Me&MyJob: Catering has become big business for Barry
Barry Ambrose, Account Director, Sodexo Northern Ireland
What does your job entail?
Sodexo is one of the largest food and facilities management providers in Northern Ireland. We manage on-site restaurants and an extensive range of support services like cleaning, waste management, reception and security for clients in business and industry, education, healthcare and local government.
I am the most senior representative for the company in the North with overall responsibility for managing our client business here. It involves the nurturing of long -term working relationships, negotiating client contracts and developing new business opportunities.
Is it 9am to 5pm?
It can be seven days a week at crucial times of the year, especially with some of our healthcare and public sector contracts.
At other times, I would attend meetings in our Dublin office and bring clients to corporate hospitality events in Great Britain. Outside of this, my working week is usually in line with office hours.
How did you get into this line of work?
My social life was the major factor as I didn’t want to work weekends. I had graduated from catering college in the seventies and was working in hotels. In-house contract catering, Monday to Friday with regular hours, was very appealing. But I also discovered a real liking for the business and I never left.
Outline your career to date?
I joined Gardner Merchant in 1977 which was subsequently acquired by Sodexo in the mid-nineties so I’ve been with the company 34 years this year.
My first job was chef manager, followed by relief manager and then I became assistant catering controller for our contract at Harland & Wolff in 1979.
At one point, I was responsible for the catering management of the ‘sea trials’ undertaken on all newly built ships to ensure they were fit for purpose.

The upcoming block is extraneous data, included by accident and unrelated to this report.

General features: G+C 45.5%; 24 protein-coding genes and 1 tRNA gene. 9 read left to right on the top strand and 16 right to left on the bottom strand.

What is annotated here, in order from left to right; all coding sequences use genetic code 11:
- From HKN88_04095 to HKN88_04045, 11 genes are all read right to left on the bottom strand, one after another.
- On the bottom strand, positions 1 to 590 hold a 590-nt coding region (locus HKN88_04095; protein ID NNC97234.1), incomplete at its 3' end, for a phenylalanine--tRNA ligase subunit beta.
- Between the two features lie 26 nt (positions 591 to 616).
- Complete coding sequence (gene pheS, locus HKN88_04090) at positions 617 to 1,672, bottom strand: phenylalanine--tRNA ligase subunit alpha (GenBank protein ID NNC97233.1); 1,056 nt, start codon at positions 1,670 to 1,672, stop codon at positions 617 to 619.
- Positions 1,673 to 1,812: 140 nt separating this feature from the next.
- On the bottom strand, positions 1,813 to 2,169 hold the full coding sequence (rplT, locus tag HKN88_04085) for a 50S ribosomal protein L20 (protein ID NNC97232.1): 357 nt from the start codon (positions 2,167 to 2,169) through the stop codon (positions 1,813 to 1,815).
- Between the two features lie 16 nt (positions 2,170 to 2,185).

Some 200 Harland and Wolff employees would be on board for the duration of each trial, which meant being at sea for up to six to eight weeks at a time. The high seas were no place to run out of sugar, so to avoid being cited as the cause of mutiny, meticulous planning was a must.
I became district manager in 1983, senior client account manager in 1990 and was promoted to my current role in 2004.
Tell us about your qualifications and training.
I left school with five GCEs and completed practical cookery qualifications including several City & Guilds Certificates in catering |college. Post-college and while working in hotels, I studied for and was awarded the National Diploma in Hotel and Catering operations. Since then I have been fortunate to participate in the many accredited internal and external training and development opportunities that Sodexo offers to its staff.
What qualities are required for your job — personal and professional.
The Sodexo business model is driven by the people that we employ so in order to manage them effectively, strong people management and communications skills are a must.
The ability to manage client relationships in a professional yet personable way is very important because the vast majority of our staff is actually based on client sites, often working face to face with their own people.
Good client relationships are built on open and honest |communication based on mutual respect and trust.
They are extremely important in delivering on their expectations and therefore retaining our services into the future.
What’s the best advice you have ever received?
The best business advice I ever got was the importance of being well prepared for client meetings, even routine ones. Be genuinely interested in their business. During meetings, it is vital to spell out the objectives that you plan to achieve to ensure you deliver a win/win for both parties.
What do you like to do in your spare time?
Go walking with my beautiful wife Dawn and ugly dog! Our three children are now grown up which gives us much more time together.
We enjoy planning holidays and weekend breaks.
Tell us an interesting fact about yourself
I play the trombone and competed in many band contests when I was younger, the highlight of which was the European Brass Band Championship in the Royal Albert Hall in London.
On-stage was magical — for me it was an experience probably never to be repeated!
Who has inspired you most in your life?
My parents — it’s an old cliché but in my case it’s true.
They taught me to do a fair day’s work for a fair day’s pay and not ask others to do something you wouldn’t do yourself.
They encouraged me to have empathy for others, as well as have compassion and understanding, honesty and integrity in all that I do. I hope I haven’t disappointed them.